“The pit stuff, I think I was maybe responsible for bringing it to a different level,” Evernham said. “You've got to go all the way back to the Wood Brothers when you look at the modern day pit crew, the focus on how important it was to shave those seconds off. Those guys started it. Everybody else since then has pretty much just kind of developed it and reworked it. We had the idea about bringing in professional athletes.
“The biggest thing I thought of back then is how can I expect a guy to work the way we're working in the shop, at that time 14, 16 hours a day, then be able to pit the car on Sundays, be fresh, be focused. Let's train some people that have skills and abilities and time to do that, that could be faster, and we could really gain something. I think that set the stage for what's happening now.”
Evernham enjoyed a 21.86 winning percentage with Gordon and the No. 24 Hendrick team before undertaking Dodge’s return to NASCAR in 2001 with veteran Bill Elliott and rookie Casey Atwood.
Transitioning to an ownership role
As an owner, Evernham sharpened his media skills. He upped his engineering staff— marching out more than a dozen engineers for effect during the pre-season media tour while quoting the teachings of Sun Tzu from The Art of War.
Elliott won the pole for the 2001 Daytona 500. He visited Victory Lane later that year at Homestead-Miami Speedway—the first of Evernham’s 13 wins as an owner. The pair won the 2002 Brickyard 400 the following season.
With former USAC midget champions Gordon (1990) and Tony Stewart (1994, 1995) making quick transitions from dirt to asphalt, Evernham recruited Kasey Kahne, who won the midget title in 2000, to be his next protege in 2004.
Kahne, who won nine races for Evernham between 2005 and 2008, feels his former owner is deserving of the Hall of Fame honor.
“I’ll be at the Hall of Fame supporting Ray,” Kahne said. “He’s always supported me. He’s a big part of why I got where I am. He was one of the people behind me coming up through the ranks. He’s done a ton, not only for me, but from getting Dodge up and running again, as an owner and back as a crew chief dominating with Jeff Gordon. He’s been a huge part of NASCAR over the years.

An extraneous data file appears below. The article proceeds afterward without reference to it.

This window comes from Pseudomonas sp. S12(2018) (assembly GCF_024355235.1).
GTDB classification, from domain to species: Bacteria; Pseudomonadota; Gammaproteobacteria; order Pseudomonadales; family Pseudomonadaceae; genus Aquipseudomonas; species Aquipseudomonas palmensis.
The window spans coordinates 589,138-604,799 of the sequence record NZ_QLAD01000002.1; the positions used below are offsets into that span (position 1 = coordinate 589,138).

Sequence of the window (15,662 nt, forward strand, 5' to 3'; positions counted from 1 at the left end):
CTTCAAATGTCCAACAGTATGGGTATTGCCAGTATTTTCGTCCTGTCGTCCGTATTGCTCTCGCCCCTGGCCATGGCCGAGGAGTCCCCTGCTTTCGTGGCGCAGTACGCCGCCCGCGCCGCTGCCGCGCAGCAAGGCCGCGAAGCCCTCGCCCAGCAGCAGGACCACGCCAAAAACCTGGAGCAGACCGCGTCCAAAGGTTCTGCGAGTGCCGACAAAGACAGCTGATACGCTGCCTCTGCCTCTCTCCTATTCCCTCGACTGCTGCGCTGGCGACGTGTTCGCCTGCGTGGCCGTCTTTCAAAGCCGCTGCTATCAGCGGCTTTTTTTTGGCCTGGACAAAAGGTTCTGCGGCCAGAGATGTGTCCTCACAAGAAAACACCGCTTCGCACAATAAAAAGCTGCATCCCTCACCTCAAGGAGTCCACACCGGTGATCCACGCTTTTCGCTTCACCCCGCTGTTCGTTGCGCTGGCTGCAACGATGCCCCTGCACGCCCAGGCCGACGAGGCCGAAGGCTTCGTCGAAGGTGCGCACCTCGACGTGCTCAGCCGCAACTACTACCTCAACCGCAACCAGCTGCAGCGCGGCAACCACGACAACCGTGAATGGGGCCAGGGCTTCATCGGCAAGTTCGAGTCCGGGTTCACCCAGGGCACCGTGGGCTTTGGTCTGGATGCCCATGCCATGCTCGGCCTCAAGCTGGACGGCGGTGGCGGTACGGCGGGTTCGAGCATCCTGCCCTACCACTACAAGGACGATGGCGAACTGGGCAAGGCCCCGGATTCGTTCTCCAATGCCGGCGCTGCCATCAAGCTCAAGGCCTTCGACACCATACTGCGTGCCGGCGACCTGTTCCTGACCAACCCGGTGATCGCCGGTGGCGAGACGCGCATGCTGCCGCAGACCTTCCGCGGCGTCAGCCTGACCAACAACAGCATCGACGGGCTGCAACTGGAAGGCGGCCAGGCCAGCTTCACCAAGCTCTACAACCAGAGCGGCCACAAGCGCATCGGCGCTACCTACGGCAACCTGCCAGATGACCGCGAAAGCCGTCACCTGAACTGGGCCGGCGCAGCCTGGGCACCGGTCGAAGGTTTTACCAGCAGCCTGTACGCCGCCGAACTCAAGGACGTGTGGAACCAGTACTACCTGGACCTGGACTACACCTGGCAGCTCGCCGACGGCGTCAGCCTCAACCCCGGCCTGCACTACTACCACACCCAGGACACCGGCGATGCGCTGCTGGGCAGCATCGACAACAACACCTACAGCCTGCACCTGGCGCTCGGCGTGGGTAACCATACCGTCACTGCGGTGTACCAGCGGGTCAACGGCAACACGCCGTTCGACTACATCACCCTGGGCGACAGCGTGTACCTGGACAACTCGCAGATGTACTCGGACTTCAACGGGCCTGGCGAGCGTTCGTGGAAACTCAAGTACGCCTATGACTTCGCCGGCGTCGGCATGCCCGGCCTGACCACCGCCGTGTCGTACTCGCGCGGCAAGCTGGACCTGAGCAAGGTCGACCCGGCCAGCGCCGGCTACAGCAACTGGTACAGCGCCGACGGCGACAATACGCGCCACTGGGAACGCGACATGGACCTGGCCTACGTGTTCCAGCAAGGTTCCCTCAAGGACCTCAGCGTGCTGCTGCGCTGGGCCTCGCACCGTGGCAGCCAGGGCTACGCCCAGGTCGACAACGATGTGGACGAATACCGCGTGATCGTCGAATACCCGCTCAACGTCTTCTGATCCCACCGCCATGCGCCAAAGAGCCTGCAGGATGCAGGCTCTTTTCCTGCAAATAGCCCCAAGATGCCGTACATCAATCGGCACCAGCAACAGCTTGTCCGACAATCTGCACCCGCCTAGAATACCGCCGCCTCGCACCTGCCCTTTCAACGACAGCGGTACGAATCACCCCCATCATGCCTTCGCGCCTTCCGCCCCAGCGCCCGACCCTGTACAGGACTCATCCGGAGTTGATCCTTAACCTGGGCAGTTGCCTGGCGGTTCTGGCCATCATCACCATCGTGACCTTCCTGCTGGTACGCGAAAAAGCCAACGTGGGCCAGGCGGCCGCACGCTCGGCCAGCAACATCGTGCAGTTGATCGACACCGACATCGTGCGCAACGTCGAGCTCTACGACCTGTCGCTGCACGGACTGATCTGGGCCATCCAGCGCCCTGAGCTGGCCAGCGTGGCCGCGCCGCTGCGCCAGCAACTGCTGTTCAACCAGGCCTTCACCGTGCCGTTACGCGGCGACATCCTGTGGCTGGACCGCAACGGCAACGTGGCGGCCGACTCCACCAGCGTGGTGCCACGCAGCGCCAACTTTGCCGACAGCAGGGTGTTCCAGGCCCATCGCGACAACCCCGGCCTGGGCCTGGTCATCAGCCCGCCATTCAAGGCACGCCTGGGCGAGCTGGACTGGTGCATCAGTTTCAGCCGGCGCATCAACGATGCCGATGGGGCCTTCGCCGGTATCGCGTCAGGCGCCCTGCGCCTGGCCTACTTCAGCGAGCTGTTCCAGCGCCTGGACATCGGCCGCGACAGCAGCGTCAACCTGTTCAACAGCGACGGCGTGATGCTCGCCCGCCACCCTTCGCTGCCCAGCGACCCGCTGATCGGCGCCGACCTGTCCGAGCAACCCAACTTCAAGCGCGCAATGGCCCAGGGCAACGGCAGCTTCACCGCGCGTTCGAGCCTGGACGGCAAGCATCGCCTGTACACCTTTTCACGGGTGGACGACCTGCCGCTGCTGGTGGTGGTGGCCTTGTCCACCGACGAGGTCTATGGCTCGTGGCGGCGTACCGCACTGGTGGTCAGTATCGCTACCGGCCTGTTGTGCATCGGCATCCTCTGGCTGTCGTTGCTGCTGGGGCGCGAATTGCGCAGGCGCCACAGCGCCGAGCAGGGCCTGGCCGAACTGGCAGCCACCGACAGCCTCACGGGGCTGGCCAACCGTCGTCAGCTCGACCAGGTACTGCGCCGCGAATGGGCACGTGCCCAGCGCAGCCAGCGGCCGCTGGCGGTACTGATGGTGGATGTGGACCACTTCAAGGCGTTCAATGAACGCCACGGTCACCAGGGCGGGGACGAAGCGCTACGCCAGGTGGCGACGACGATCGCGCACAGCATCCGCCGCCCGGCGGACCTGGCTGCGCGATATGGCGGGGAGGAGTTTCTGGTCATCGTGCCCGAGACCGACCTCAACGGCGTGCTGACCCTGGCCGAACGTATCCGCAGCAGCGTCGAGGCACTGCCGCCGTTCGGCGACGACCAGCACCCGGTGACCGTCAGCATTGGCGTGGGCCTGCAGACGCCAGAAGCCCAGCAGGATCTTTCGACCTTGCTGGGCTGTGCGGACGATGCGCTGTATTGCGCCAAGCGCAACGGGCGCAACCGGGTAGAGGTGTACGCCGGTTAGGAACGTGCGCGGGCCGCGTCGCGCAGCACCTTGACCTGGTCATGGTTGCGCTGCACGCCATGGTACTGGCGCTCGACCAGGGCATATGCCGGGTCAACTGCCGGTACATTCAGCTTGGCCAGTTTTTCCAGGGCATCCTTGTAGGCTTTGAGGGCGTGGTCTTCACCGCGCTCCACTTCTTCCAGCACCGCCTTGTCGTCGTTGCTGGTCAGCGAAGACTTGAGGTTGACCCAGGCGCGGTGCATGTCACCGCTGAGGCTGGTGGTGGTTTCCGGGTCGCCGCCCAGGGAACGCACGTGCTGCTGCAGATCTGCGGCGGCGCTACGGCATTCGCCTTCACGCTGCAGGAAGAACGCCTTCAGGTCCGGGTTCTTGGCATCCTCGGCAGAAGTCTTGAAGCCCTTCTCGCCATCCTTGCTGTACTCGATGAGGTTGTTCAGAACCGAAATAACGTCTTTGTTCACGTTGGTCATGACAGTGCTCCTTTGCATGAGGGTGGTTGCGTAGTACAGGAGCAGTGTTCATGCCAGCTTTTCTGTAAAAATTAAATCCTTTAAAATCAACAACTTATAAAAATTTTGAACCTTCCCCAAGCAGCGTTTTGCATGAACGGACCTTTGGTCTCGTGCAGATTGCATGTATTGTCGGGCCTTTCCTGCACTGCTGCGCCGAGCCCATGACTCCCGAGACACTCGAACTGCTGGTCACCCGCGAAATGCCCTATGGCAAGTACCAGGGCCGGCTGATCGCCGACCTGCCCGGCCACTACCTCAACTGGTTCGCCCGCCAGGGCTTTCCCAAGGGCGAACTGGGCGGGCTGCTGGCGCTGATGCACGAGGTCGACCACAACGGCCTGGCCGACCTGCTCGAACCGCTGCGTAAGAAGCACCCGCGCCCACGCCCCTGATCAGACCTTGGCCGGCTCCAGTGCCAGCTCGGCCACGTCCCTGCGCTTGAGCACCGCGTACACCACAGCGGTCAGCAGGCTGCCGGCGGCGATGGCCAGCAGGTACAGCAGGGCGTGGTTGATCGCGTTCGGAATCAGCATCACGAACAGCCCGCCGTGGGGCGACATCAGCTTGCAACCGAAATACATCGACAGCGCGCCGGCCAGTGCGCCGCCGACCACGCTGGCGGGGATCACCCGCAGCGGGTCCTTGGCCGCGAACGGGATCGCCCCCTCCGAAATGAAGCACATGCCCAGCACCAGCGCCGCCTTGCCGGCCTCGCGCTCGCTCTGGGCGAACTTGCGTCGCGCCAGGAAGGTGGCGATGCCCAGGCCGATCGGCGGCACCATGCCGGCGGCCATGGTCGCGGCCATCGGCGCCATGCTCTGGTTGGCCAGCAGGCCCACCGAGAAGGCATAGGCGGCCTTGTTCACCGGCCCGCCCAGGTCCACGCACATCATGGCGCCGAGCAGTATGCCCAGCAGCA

“For me, to work with him, that’s something I always think about. There wasn’t a time that crossed my mind that I didn’t think I’d be racing for Ray my entire career in NASCAR. Once I got the opportunity, I was like, ‘Man, this is my dream. I’ve got my spot.’ Then Ray made some changes and sold the company and after that, I was with a bunch of different teams. But early in my career, all through ’07-’08, it was all about racing for Ray, Evernham Motorsports, and being a part of that.”
"A real racer"
Evernham’s passion for racing inspired Kahne. He believes Evernham’s hands-on approach with the teams differentiated REM from other organizations. And that pressure helped Kahne reach his potential in the No. 9 Dodge.
“He’s a racer and he’s there,” Kahne said. “He’s always there. He holds everybody accountable—including myself. I had three or four 7 a.m., Monday morning, ‘Do you want to be here?’ meetings and I’ve never had one since.
“The guy is a racer. He wants to win. He wants to get everything he can out of every single person that is part of his program. That was the biggest I noticed when I was there. It’s pretty incredible because what he did get out of the people and the performances that they had. He would still be winning if (ownership) is what he wanted to do.”